Five mg/ml of ALE stock solution (dissolving 5 mg of ALE in 10% Tween 80) was diluted with normal saline to different concentrations of 0.75, 3 and 6 μg/ml. Natural allicin (Macklin, Shanghai, China) solutions (60, 120 and 250 μg/ml) were used as positive control, while normal saline as negative control. Spore suspensions were seeded in 96-well plates at 90 μl/well. Each well was treated with 10 μl of ALE solutions, allicin solutions or normal saline mentioned above and cultured for 20 h at 28°C, then morphology of P. chrysogenum was observed by an inverted microscope (Teelen, Shanghai, China).

Scanning electron microscopy

Spore suspensions were inoculated into six-well plates and incubated with 0.5 or 1 μg/ml of ALE for 12 h at 28°C. Cells were harvested and fixed by PDB containing 2% glutaraldehyde for 15 min. Afterwards cells were collected by centrifuge (Eppendorf, Hamburg, Germany) at 1000 × g for 10 min, and added 1 ml phosphate-buffered glutaraldehyde for fix overnight. Scanning electron microscopy (FEI, Hillsboro, U.S.A.) was used to observe the influence of ALE on P. chrysogenum.

XTT colorimetric assay

Various concentrations of ALE and allicin solution were prepared before assay. Spore suspensions were inoculated in 96-well plates at 90 μl/well. Cells in each well were separately incubated with 10 μl/well of ALE solution, allicin solution or saline for 20 h at 28°C. XTT Sodium (Aladdin, Shanghai, China) was mixed with PDB preheated at 60°C to form a 6.6 mmol/l working solution. Phenazine methosulfate (Melonepharma, Dalian, China) was dissolved by PBS buffer to make a 220 mmol/l solution. XTT and PMS working solution were well mixed in equal volume immediately before used. The mixture solution was added to broth at 20 μl/well, then incubated for 2 h at 28°C. Thereafter, the optical density (OD) was detected by microplate reader (Thermo Fisher, MA, U.S.A.). The data were processed and statistically analyzed with the Graphpad Prism 5.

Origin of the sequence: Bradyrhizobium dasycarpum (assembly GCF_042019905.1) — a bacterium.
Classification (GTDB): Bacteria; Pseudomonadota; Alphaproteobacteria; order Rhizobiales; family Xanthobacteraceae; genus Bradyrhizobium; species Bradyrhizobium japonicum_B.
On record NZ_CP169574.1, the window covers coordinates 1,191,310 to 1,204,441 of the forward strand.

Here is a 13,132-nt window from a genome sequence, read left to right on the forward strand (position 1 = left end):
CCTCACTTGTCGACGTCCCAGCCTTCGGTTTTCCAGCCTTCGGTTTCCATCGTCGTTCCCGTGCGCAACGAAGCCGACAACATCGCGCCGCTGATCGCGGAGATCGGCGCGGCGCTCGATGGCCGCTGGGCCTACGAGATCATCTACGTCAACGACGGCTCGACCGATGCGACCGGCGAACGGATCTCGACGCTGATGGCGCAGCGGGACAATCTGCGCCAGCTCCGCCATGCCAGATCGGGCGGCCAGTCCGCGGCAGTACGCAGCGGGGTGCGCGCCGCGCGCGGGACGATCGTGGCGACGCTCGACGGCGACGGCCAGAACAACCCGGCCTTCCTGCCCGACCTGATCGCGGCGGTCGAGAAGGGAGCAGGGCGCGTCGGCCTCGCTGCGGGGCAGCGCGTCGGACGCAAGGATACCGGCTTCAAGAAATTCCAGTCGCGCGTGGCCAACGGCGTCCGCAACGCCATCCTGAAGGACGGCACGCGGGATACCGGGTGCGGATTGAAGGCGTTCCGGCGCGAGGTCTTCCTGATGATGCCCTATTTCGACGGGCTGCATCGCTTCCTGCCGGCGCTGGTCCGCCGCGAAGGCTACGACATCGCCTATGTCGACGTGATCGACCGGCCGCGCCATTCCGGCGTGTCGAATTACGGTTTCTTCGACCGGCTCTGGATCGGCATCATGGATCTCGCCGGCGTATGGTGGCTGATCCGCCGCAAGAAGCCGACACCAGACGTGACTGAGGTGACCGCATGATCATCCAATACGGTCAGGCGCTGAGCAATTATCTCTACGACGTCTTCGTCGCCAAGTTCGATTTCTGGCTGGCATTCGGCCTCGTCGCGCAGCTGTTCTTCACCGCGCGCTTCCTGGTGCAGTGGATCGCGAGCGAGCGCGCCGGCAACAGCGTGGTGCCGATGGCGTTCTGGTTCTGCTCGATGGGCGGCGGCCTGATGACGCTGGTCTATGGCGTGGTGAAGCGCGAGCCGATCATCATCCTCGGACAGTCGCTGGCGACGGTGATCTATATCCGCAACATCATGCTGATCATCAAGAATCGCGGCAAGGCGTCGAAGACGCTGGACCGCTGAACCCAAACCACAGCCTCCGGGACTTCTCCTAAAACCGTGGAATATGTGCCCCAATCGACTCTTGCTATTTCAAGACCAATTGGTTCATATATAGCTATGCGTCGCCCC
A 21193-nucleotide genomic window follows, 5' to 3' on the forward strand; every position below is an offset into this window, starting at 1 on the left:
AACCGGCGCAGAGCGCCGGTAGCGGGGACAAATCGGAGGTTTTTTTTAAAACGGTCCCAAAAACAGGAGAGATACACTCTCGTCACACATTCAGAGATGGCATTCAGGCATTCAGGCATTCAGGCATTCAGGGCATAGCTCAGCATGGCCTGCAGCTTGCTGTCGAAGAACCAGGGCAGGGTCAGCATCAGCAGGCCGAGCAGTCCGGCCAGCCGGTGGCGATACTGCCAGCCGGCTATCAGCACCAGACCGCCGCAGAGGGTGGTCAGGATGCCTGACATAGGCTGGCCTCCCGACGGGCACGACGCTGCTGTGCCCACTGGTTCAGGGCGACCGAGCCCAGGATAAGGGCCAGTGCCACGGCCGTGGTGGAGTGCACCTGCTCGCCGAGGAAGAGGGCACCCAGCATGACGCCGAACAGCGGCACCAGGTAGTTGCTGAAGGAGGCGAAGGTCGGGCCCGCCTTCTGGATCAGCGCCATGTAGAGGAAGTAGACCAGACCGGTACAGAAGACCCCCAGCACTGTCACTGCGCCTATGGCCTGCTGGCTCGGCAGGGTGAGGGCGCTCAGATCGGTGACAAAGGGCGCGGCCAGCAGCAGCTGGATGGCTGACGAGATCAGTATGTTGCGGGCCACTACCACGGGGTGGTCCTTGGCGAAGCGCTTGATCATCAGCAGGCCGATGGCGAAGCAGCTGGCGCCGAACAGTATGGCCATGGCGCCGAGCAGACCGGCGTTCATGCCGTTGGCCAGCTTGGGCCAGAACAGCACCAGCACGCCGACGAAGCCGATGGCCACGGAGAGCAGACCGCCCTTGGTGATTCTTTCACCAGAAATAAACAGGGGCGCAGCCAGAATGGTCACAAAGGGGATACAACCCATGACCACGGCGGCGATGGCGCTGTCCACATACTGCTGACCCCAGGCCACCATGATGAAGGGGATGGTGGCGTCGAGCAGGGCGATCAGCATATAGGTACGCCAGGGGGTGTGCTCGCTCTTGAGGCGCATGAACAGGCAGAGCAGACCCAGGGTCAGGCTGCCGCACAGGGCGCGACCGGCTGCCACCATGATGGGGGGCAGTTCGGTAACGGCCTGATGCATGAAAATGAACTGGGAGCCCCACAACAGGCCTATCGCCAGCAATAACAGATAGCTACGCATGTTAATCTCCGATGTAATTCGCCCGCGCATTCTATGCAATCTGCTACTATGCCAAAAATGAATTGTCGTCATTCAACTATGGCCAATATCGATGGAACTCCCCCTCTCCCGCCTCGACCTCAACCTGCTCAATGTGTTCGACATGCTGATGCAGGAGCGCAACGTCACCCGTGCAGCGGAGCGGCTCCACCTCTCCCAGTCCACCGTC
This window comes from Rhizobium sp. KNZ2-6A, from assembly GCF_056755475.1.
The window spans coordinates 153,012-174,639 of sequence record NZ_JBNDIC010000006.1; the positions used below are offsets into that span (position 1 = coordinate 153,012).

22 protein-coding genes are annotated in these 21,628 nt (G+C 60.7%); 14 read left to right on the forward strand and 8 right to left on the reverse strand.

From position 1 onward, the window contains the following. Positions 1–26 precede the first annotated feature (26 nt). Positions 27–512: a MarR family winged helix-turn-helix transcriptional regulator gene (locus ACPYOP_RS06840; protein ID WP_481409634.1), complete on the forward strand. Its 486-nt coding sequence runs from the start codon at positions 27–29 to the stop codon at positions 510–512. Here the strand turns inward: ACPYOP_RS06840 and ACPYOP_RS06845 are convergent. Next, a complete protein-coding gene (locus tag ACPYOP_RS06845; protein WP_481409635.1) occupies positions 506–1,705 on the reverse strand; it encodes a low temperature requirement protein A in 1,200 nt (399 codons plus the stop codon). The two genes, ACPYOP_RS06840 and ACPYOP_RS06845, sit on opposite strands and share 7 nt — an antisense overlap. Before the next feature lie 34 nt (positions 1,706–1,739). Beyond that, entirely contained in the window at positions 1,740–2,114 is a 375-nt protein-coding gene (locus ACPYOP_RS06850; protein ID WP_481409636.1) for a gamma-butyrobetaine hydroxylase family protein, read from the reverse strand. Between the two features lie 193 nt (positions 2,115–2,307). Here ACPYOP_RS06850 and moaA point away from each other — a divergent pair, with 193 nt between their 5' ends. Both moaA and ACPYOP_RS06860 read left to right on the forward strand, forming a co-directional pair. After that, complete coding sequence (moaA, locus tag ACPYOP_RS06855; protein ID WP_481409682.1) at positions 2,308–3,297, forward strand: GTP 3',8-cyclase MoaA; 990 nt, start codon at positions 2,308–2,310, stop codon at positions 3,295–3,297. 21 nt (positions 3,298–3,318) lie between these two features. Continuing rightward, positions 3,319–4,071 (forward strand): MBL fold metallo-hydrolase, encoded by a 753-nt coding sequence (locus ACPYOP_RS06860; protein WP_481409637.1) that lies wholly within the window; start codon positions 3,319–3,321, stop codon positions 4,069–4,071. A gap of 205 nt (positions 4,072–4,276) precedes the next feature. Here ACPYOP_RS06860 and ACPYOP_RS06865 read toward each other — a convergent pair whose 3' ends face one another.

MTT cytotoxicity assay